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Do you have to show an arrest warrant if the perpetrator requests?

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  • Do you have to show an arrest warrant if the perpetrator requests?

    I was watching a 30 minute youtube video of officers that made a routine traffic stop on an individual. Turns out the guy had an arrest warrant, but the guy refused to exit his vehicle until he was shown the signed warrant for arrest. The man did say he would submit to arrest if he was shown the warrant (which he did). The police acquiesced and talked to the man professionally and calmly for a half hour until the signed warrant was attained and brought to the scene. Were the police simply doing what they could in order to keep the situation from escalating, when they knew they had a good chance of making a peaceable arrest if they were to show the warrant; or is required by law that if a citizen requests visual proof of the arrest warrant it must be granted?

  • #2
    In MD atleast you are to show the warrant at the time of the arrest or as soon as practical.

    If there is a confirmed warrant we are now playing my games by my rules. I get to call in more players to get you to comply. That wouldnt fly here in MD atleast.

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    • #3
      If my dispatch says he has a warrant, he is coming out of the vehicle regardless. I can justify it on officer safety grounds.The courts have upheld that law enforcement can make someone exit the vehicle for officer safety reasons, and a warrant would suffice. As soon as I tell him about the warrant, he is a flight risk.

      I'm a Federal officer, I'd have to get a local LEO to the scene anyways to take custody of the guy. None of that matters the least when it comes to him getting out of his vehicle. There is a difference between detaining someone and arresting them, and it isn't a detainment based on their terms either.

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      • #4
        Originally posted by Ignite View Post
        I was watching a 30 minute youtube video of officers that made a routine traffic stop on an individual. Turns out the guy had an arrest warrant, but the guy refused to exit his vehicle until he was shown the signed warrant for arrest. The man did say he would submit to arrest if he was shown the warrant (which he did).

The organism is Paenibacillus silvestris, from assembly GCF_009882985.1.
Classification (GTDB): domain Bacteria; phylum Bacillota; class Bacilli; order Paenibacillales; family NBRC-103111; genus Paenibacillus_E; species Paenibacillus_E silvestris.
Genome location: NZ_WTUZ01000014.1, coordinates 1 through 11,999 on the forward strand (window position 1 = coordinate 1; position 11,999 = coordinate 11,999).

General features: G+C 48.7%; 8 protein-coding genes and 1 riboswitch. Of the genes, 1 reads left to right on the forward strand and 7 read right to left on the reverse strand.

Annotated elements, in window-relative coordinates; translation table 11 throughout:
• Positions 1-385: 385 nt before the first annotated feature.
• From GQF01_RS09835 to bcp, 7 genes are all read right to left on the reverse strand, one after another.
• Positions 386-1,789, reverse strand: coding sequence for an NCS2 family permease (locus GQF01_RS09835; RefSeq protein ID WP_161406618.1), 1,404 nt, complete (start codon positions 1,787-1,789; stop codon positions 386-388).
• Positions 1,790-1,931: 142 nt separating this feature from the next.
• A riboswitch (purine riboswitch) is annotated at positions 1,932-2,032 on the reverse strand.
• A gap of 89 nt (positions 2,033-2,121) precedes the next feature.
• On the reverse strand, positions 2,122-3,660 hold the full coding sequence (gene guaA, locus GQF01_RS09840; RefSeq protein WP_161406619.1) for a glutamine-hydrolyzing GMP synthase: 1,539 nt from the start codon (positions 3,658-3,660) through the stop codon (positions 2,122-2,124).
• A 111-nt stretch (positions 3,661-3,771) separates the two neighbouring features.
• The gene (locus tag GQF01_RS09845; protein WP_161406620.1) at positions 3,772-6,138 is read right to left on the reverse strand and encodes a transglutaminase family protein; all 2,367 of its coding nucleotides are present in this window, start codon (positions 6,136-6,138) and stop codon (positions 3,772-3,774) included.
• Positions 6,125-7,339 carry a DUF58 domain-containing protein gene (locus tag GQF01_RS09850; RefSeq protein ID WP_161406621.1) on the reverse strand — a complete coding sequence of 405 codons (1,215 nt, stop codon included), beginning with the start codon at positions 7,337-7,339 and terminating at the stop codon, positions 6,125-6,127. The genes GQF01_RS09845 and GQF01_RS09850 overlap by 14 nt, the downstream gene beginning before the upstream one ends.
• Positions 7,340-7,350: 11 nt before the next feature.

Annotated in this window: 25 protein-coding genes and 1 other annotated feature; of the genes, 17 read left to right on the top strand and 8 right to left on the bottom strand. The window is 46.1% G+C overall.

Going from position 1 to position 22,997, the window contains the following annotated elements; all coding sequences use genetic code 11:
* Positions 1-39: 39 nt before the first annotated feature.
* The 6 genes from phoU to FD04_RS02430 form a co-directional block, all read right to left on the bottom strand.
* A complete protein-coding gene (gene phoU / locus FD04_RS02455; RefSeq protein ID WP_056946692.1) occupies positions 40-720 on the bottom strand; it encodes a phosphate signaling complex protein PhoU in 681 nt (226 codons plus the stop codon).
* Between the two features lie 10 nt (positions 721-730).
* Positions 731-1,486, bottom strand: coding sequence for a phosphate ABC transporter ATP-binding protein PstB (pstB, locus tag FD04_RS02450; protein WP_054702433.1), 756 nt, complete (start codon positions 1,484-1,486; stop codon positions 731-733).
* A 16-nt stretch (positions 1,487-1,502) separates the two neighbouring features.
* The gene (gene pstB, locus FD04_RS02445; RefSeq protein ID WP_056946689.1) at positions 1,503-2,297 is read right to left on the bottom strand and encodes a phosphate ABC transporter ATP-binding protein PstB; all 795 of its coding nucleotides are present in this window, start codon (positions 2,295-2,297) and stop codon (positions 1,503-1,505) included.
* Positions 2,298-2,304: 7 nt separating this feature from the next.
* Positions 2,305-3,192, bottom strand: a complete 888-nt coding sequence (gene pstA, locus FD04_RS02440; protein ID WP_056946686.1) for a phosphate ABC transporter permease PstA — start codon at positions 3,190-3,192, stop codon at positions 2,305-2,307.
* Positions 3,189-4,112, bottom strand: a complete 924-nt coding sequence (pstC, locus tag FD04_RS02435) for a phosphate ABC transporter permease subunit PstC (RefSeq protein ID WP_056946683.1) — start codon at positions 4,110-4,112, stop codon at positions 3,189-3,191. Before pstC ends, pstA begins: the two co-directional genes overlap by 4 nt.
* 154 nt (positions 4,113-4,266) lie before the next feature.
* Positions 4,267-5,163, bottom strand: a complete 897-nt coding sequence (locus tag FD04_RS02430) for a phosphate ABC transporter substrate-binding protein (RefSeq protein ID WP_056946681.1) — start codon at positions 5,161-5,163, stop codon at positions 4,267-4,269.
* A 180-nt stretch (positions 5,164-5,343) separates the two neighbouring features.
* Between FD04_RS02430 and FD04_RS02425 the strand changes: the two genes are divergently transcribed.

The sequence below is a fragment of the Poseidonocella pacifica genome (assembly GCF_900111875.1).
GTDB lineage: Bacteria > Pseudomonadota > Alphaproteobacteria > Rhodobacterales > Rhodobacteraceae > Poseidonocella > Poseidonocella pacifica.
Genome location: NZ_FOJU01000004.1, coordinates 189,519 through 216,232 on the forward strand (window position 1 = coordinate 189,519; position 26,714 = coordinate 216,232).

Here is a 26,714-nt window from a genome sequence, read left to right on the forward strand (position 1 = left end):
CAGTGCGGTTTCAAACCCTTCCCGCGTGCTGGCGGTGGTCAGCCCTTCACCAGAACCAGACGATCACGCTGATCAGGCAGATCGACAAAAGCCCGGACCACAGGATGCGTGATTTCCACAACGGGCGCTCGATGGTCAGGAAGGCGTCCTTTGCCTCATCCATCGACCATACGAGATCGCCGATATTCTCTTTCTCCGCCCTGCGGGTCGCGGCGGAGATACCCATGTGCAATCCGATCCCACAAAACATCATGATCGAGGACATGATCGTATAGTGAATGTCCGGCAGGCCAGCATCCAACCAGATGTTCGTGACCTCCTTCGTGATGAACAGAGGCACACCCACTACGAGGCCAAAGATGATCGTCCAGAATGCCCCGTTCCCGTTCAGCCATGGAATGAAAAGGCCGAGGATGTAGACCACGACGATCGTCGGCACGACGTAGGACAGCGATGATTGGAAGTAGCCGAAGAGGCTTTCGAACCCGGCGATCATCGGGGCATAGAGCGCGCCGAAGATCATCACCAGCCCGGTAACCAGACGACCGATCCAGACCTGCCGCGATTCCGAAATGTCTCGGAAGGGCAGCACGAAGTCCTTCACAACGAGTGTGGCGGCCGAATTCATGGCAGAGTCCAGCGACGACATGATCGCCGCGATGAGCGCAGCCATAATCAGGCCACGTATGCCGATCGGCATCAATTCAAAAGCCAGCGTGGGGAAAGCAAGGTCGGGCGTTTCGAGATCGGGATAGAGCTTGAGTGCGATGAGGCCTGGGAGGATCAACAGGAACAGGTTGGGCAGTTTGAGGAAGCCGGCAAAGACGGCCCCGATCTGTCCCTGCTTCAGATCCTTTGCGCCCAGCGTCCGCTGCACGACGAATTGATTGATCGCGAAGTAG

It would depend on what state too. Some states you can not handcuff people until you arrest them. I put handcuffs on people for officer safety and remove them when they are free to go.

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        • #5
          In California an arrest by an officer acting under a warrant is lawful even though the officer does not have the warrant in his possession at the time of the arrest. However, if the person arrested so requests it, the warrant shall be shown to him as soon as practicable.

          Sometimes the court keeps the warrant in their files. Other times the obtaining agency maintains them. Whoever holds them usually enters the want in the state and federal wanted persons computer systems. This makes it possible to get arrested by a police department hundreds if not thousands of miles away from where the warrant is actually maintained. With this in mind, it could be days until the arrested person gets to actually see the original copy of the California warrant.

          California law says a teletype copy of the warrant from the wanted persons system is as valid as the original. If someone really pushes it, we will show them the teletype copy after they are in custody.
          Going too far is half the pleasure of not getting anywhere

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          • #6
            Thanks for the responses, and I didn't mean to put this in the hiring/recruitment section. Oops.

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            • #7
              Both California and Maryland Law on this subject mirror Alabama's. We need only the existence of a confirmed warrant to effect an arrest on it. The actual warrant (or faxed copy thereof) must be shown to the arrestee as soon as is possible. For the subject to refuse to submit to arrest after being informed of the warrant, would very probably result in an additional charge of 'Resisting arrest".

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              • #8